Lucas and I have discussed this phenomenon. He is surprisingly candid and he has a keen understanding of how fleeting popularity is. He knows that today’s popular kids will be flipping his burgers tomorrow—or so I tell him. He understands that there are things much more vital to personal success than popularity—like kindness and intelligence and diligence. He knows these things on an intellectual level.
But on a visceral level, he wants to be one of the cool kids.

He may hate himself for wanting it, but he wants it all the same. And it is something I cannot give my son. It is an intangible that eluded me when I was eleven years old and certainly eludes me at forty-one. For the first time in Lucas’ life, my child desperately wants something outside of my ability to give him. He has entered a strange new world he must navigate alone. I can give him tools. I can provide support, but I can’t take that walk with him. This is probably one of the toughest realizations of my life.
But Lucas is one of the lucky ones. He is not a loner by any means. He has a best friend—a great kid who I really like—with whom he can share his thoughts and interests and feelings.  And he has three other good friends. They are the five amigos. The five musketeers of geekdom. He is not alone. Not all kids who enter this strange new world are that lucky.

Last night, Lucas and I watched the documentary “Bully.” I would highly recommend that anyone with a middle school kid—just entering the world of the popular and the decidedly not—watch this documentary with your child. It is available on Netflix or from Redbox or you can get it at Target or Walmart. You may even be able to check it out from your local library. Watch it and talk to your child. Listen to your child. Make sure your child knows that he can always come to you. He can always count of you. Make sure he understands, in no uncertain terms, that bullying in all its forms is absolutely unacceptable.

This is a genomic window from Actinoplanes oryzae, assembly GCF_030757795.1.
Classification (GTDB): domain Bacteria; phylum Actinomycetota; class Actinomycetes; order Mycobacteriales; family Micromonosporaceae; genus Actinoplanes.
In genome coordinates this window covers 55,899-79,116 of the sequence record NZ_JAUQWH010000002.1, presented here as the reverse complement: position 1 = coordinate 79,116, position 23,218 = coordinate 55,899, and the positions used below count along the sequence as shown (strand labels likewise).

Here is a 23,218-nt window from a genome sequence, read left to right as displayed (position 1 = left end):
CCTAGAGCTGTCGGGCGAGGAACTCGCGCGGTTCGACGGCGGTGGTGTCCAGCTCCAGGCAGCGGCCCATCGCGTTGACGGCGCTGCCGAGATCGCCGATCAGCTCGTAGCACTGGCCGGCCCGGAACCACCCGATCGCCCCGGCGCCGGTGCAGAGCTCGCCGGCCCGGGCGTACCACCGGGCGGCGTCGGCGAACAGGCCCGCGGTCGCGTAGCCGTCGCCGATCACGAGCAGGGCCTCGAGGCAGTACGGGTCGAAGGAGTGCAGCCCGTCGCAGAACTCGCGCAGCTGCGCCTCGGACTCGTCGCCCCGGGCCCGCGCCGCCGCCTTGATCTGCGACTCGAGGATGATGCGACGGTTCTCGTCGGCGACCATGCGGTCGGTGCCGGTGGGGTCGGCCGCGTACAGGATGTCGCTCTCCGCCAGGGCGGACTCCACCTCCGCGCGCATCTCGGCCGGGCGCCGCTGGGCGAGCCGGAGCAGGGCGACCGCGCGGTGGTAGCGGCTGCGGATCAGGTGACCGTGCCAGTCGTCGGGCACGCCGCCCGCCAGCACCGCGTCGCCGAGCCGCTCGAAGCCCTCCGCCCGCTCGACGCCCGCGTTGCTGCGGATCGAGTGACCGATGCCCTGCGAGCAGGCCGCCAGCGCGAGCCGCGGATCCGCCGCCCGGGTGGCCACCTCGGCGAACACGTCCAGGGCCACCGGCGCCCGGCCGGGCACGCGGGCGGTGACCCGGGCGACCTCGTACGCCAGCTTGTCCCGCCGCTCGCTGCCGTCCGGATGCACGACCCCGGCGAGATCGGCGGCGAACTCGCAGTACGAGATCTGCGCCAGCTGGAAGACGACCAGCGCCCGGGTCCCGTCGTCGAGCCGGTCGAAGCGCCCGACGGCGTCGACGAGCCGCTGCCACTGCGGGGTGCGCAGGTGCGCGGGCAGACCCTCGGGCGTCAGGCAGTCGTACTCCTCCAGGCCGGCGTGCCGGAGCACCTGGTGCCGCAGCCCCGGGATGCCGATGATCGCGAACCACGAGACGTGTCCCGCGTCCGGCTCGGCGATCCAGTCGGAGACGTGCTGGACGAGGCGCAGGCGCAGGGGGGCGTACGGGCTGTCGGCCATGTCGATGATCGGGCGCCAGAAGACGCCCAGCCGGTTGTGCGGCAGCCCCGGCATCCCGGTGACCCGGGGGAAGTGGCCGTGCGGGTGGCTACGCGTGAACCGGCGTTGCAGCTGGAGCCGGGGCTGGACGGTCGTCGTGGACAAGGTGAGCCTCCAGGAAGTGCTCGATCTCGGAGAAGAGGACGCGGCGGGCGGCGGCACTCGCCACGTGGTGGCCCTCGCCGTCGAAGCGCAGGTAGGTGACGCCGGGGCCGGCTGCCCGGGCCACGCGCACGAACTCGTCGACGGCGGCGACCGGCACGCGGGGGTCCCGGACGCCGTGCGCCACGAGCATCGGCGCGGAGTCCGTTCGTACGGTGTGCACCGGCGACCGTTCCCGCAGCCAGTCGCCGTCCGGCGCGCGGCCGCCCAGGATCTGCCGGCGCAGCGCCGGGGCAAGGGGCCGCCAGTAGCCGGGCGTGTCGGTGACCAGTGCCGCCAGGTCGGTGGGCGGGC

If every parent of every middle school student had this conversation with their child, just imagine how we could change the world! One school at a time. One family at a time. One kid at a time.

It’s within our power, moms and dads. We just have to have the talk.

2 comments:

Janice Miszczak said...

as always good job Shannon sharing a mom's heart

Madgew said...

Loved this blog. I hung out with both the popular and non popular crowds. I was on the fringe of popular but still accepted by both. Not sure what it did for me. I felt like I do today, I can get along with most everyone and can be in everyone's group. And Lucas will find with his brains and wide interests he too will find so many groups he will have the pick of the pack as he grows up. Glad he has his group of friends. Some truly never get that in their lifetime. At my high school there was a lower patio and upper patio. The upper were all the popular ones and the lower, not as popular. Very sad to think now how some couldn't float between the two. I came from the lower side of the area until we moved so I was between both. It was really divided by economic lines which even when I moved would have put me in the have's category, I felt better with the people I grew up with who were middle moving up. I was not a fashion plate but just a likeable sweet, always pleasing person. The real popular ones had money, new cars and lots of clothes and things. I didn't care to live like that. Still pretty much that same way now. WOW, you took me down memory lane today Shannon.